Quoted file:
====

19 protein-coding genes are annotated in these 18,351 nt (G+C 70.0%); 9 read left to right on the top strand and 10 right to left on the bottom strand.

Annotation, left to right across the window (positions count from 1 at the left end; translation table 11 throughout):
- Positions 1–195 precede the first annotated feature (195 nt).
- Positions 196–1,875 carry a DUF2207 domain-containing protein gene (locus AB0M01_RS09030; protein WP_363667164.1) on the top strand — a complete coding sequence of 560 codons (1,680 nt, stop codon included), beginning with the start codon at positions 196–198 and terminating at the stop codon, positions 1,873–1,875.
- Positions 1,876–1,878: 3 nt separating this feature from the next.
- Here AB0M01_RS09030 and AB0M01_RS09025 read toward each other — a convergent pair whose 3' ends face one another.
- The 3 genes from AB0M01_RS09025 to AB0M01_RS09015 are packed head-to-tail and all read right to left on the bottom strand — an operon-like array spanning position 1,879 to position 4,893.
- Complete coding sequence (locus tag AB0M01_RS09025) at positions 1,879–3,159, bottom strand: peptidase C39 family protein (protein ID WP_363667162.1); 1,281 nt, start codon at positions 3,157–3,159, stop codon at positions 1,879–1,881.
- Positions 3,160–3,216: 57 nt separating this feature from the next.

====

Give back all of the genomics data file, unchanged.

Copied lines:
19 protein-coding genes are annotated in these 18,351 nt (G+C 70.0%); 9 read left to right on the top strand and 10 right to left on the bottom strand.

Annotation, left to right across the window (positions count from 1 at the left end; translation table 11 throughout):
- Positions 1–195 precede the first annotated feature (195 nt).
- Positions 196–1,875 carry a DUF2207 domain-containing protein gene (locus AB0M01_RS09030; protein WP_363667164.1) on the top strand — a complete coding sequence of 560 codons (1,680 nt, stop codon included), beginning with the start codon at positions 196–198 and terminating at the stop codon, positions 1,873–1,875.
- Positions 1,876–1,878: 3 nt separating this feature from the next.
- Here AB0M01_RS09030 and AB0M01_RS09025 read toward each other — a convergent pair whose 3' ends face one another.
- The 3 genes from AB0M01_RS09025 to AB0M01_RS09015 are packed head-to-tail and all read right to left on the bottom strand — an operon-like array spanning position 1,879 to position 4,893.
- Complete coding sequence (locus tag AB0M01_RS09025) at positions 1,879–3,159, bottom strand: peptidase C39 family protein (protein ID WP_363667162.1); 1,281 nt, start codon at positions 3,157–3,159, stop codon at positions 1,879–1,881.
- Positions 3,160–3,216: 57 nt separating this feature from the next.